Thursday, October 7, 2010

Sometimes Things Get Complicated: Preeclampsia

While I'd like to only talk about the fun parts of pregnancy, the reality is that sometimes things go wrong. That said, I'm occasionally going to have guest posts from women in the area that have experienced complications during pregnancy.  These aren't meant to scare you -- but to illuminate and educate you about things that could happen (regardless of how well you take care of yourself)  and give you the signs to look for.  As GI Joe used to say: "Knowing is half the battle."   


Guest entry by Allison Hyra (Alexandria, VA)

I was pregnant with our first child in the fall of 07/spring of 08. Never threw up, didn’t feel too big, was very happy with the whole experience. When we got back from Christmas with my family, the midwife said I put on 6 pounds in two weeks and need to slow down. I thought maybe I had had too many cupcakes and vowed to do better. A couple of weeks later on a Monday (32 weeks pregnant) my blood pressure at my exam was 140/90. My doctor, at Physician and Midwives in Alexandria, asked me to come back in a couple of days to recheck. That Thursday, my pressure was 170/110. The doctor told me to drive straight to the hospital. At Alexandria Inova hospital the perinatologist confirmed our fears– I had preeclampsia, my placenta was failing and our baby was suffering – he was measuring 3 weeks behind. They immediately gave me steroid shots to help mature our son’s lungs and hoped on hospital bedrest to get me to 34 weeks. That was not to be. By Saturday evening, my lungs were filling up with fluid and after several failed breathing treatments, I had an emergency c-section at 2:50 am Sunday morning, just as I became 33 weeks pregnant.

Our son Avery was born at 3 lb 5 oz and was quickly whisked off to the NICU. I continued to have very high pressures for about 12 weeks post-birth and did not get to meet him until that afternoon. Avery received breathing help for a couple of hours, but was only on supplemental oxygen when I first saw him. He had leads all over his body, an IV in his forehead and an NG tube threaded up his nose and down to his belly. He was stripped to a diaper and a face mask, lying in an incubator under a blue billirubin light. I first held him when he was three days old. In retrospect, we were lucky. Avery never developed any of the common preemie ailments such as vision problems, cerebral palsy, brain hemorrhages, or NEC, where parts of their intestines die and become necrotic. He lived in the NICU for the first 24 days of his life, growing, getting stronger and learning how to eat by mouth.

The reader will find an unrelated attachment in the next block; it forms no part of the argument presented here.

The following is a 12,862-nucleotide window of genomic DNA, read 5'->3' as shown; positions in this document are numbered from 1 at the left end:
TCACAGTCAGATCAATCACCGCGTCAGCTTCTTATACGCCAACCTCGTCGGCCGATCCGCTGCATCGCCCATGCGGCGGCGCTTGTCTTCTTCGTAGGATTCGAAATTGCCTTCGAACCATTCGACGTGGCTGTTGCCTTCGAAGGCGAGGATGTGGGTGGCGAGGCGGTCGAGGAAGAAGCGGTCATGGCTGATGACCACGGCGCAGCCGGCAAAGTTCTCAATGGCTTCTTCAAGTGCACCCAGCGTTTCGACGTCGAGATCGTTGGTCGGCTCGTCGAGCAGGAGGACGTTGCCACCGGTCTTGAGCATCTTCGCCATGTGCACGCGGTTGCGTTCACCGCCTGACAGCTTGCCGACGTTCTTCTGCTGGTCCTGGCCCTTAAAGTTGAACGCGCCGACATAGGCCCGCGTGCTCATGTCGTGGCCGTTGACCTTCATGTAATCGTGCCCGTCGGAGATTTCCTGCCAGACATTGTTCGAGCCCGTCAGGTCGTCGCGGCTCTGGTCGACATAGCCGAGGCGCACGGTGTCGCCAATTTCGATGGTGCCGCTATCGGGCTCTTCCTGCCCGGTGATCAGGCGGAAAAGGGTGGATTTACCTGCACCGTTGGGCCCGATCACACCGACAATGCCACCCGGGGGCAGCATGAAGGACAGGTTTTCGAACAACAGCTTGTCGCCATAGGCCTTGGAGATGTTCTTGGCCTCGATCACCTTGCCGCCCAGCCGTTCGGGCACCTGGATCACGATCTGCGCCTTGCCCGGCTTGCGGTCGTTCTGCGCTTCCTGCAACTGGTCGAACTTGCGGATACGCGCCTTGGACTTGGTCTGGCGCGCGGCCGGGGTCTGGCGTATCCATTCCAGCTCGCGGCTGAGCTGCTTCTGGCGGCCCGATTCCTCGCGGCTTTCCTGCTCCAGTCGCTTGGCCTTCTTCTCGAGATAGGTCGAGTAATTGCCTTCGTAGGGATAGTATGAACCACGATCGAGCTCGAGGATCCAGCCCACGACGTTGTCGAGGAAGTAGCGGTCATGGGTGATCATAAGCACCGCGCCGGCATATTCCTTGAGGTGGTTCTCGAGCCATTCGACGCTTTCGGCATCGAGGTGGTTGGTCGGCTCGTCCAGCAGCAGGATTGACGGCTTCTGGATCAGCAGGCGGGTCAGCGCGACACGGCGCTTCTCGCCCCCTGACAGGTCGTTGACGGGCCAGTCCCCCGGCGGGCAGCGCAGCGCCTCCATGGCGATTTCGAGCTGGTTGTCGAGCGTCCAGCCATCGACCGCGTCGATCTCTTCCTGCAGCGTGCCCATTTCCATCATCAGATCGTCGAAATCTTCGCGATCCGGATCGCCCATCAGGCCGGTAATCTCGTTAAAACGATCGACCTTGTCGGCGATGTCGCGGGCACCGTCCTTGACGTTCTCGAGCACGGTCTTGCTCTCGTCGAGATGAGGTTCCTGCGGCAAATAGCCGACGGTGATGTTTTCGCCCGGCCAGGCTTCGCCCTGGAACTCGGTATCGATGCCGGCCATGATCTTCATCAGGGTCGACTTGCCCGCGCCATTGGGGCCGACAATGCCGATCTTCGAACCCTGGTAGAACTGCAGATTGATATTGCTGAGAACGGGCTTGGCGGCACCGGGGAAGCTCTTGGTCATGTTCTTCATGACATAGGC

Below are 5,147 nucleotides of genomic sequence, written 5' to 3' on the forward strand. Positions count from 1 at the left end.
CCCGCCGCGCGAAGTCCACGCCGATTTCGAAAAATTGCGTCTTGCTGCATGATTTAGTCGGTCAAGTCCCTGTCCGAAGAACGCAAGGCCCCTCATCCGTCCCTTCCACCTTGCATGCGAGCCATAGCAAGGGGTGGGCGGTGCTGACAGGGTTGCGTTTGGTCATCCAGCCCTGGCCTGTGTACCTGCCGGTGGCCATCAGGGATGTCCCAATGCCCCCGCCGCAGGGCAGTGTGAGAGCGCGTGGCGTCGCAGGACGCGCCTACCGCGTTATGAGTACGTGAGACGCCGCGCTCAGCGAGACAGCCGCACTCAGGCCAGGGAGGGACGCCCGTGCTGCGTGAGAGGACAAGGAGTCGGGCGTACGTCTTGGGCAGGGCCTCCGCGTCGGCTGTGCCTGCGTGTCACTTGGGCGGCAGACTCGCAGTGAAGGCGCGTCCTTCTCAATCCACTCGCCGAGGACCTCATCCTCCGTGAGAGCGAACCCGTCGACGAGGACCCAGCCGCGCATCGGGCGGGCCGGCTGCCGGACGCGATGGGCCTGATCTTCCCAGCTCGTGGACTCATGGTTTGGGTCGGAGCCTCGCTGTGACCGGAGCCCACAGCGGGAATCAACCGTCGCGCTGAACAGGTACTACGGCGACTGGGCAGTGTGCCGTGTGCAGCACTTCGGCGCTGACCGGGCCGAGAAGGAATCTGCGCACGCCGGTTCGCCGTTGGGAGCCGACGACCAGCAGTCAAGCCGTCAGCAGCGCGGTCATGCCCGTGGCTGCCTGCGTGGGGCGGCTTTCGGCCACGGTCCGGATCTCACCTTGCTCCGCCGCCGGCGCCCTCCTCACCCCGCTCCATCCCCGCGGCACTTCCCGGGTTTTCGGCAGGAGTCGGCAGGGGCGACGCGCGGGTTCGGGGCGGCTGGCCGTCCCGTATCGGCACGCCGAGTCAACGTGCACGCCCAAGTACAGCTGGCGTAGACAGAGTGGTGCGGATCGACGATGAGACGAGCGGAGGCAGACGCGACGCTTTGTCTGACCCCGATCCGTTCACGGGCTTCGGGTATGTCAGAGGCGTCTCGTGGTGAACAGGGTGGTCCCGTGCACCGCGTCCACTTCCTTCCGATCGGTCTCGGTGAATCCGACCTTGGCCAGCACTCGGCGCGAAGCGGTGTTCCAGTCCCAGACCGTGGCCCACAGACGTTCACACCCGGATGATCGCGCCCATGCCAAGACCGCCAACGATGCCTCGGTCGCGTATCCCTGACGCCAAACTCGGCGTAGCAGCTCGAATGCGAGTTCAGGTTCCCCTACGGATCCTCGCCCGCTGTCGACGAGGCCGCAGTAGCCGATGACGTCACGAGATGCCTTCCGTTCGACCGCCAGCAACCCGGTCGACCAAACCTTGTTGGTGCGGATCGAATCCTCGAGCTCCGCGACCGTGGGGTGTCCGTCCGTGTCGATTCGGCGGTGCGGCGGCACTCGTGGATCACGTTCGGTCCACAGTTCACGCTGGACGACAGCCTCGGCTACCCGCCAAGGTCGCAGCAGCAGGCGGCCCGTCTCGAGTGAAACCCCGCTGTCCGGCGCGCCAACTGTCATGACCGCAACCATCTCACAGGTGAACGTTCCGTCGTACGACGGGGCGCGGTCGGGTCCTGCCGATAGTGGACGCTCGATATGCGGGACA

Needless to say, those 24 days were the hardest of our lives. I pumped every 3 hours, 24 hours a day to keep my milk supply up and to provide the NICU with breastmilk that was pumped into his belly. My husband drove to the NICU every day at 5:30 to see him before catching the bus at 7 to go to work. He said he would cry in the elevator at work because it was the only time he was alone and could break down.

We are now parents to a wild, ornery, loquacious and cheerful two and a half year old. Aside from being skinny and a little short for his age, you would not know he was a preemie. We’re actually pregnant again and hoping to avoid preeclampsia this time. We have decided to stay with the same practice and hospital. I’ve learned from the preeclampsia message boards that many people’s doctors miss catching this disease early, but my practice (Physicians and Midwives) was on the ball. Also Inova Alexandria has a level III NICU (the highest level) so our son would have been able to receive all of the care he might have needed without a transfer and the NICU has less than 20 beds so we received personalized care from nurses that got to know us.

Although preeclampsia is a leading cause of maternal and fetal death, most people have never heard of the disease or are familiar with its symptoms. Please call your doctor immediately if you have any of the following symptoms while pregnant or within six weeks of giving birth:
* High blood pressure, especially anything 140/90 or higher;
* Swelling in your feet that doesn’t go away, or swelling in your hands/face;
* A sudden, unexplained weight gain of more than 2 pounds a week;
* A dull, throbbing headache that won’t go away;
* Nausea or vomiting;
* Changes in vision;
* Right shoulder pain;
* Or a gut feeling that something just isn’t right.

We know very little about preeclampsia, its causes, how it works or why it happens. Currently, the only cure is delivery of the baby, and it’s unclear how effective current treatments such as bed rest are. It’s truly a very scary disease that is largely a medical mystery. Hopefully, future research will be able to provide additional insight into this disease, preventing thousands of deaths, premature births and poor child outcomes. For more information about this disease, please visit

No comments:

Post a Comment